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Controversies Create Opening For Climate Critics

The spate of recent controversies about climate research has given fresh voice to a group of scientists who question the mainstream view that human activity is warming the planet to dangerous levels.

Very few scientists disagree that the earth’s climate has warmed since 1850. But some have long argued that there are too many uncertainties about man’s role in the warming, and that other factors, such as solar activity and the greenhouse effect of clouds, could account for a large part of the observed warming trend. Among this group are researchers who have criticized the limitations of past temperature records and mathematical models used to forecast future effects.

Such views are getting a fresh airing on the heels of two recent controversies dogging climate researchers. A United Nations group, the Intergovernmental Panel on Climate Change, or IPCC, has been heavily criticized for publishing an unsubstantiated claim that Himalayan glaciers would entirely melt away by 2035. A recent report also included several other claims later found to lack a scientific basis, including predictions of the impact of climate change on agriculture in Africa and the retreat of Amazonian rain forests, among others.

News of those discrepancies followed a scandal in Britain where the publication of hacked emails of climate scientists suggested they had declined to share their data with fellow researchers and tried to squelch dissenting views about climate change.

It’s too soon to tell whether the critics’ views will force the scientific community to revisit the prevailing view of man-made climate change. Many of their colleagues remain resolute in their stance that global warming is caused mainly by humankind. The IPCC in recent interviews has said its errors, while serious enough to make the organization re-examine its procedures, do not change the central point of its influential 2007 report, which concluded that evidence for the human role in global warming is “unequivocal.”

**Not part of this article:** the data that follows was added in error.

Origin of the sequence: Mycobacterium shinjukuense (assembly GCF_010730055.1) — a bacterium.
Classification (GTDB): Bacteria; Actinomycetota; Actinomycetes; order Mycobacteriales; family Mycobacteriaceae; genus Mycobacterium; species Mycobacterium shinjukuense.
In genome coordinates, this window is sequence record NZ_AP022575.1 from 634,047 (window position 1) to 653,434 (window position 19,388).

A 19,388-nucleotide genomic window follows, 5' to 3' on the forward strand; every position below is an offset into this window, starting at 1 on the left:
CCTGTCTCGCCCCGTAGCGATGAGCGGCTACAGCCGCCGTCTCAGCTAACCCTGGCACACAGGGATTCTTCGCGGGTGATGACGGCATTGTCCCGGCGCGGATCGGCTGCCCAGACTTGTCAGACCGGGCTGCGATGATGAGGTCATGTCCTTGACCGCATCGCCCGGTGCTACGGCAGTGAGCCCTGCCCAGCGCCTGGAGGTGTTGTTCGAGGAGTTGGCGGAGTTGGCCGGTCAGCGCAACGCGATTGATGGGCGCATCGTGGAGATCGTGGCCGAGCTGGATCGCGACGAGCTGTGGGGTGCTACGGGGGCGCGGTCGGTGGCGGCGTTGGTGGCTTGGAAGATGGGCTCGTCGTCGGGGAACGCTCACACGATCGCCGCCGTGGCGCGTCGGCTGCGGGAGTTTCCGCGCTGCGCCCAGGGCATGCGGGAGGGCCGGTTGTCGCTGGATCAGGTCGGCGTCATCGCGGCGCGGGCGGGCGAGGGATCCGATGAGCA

“It’s important to say that the scandals we’ve had don’t change the fundamental point that global warming is man-made and we need to tackle it,” says Bjorn Lomborg, a Danish academic and environmental writer.

The political fallout from the IPCC’s mistakes was evident Tuesday when Texas authorities announced the state was taking legal action against the Environmental Protection Agency’s efforts to curb greenhouse gases under the Clean Air Act. In its filing, the state argued that the information the EPA used to make its decision is based on data from the IPCC. Alfredo “Al” Armendariz, EPA regional administrator for Texas and other nearby states, said he expected the agency’s efforts to withstand a court challenge.

Virginia’s attorney general Kenneth T. Cuccinelli II said Tuesday he also asked the EPA to delay final consideration of that finding so “newly available information” can be reviewed, reported the Associated Press.

Among the most vocal of the cadre of scientists who have questioned some of the IPCC’s recent work is John R. Christy, director of the Earth System Science Center at the University of Alabama-Huntsville and a former contributor to a big 2001 IPCC report. He, like several other of the critics, was repeatedly criticized in the hacked emails.

Dr. Christy spent years comparing temperature data from satellites with ground stations. He concluded that the reliance on a few well-known ground-based measuring stations may vastly overstate how much temperatures have risen. He suggests that surface temperatures are actually measuring an increase in human development—more and bigger cities, more asphalt, more air-conditioning—and not rising temperatures in the atmosphere. Most climate scientists, by contrast, ascribe rising temperatures largely to man’s introduction of greenhouse gases into the atmosphere.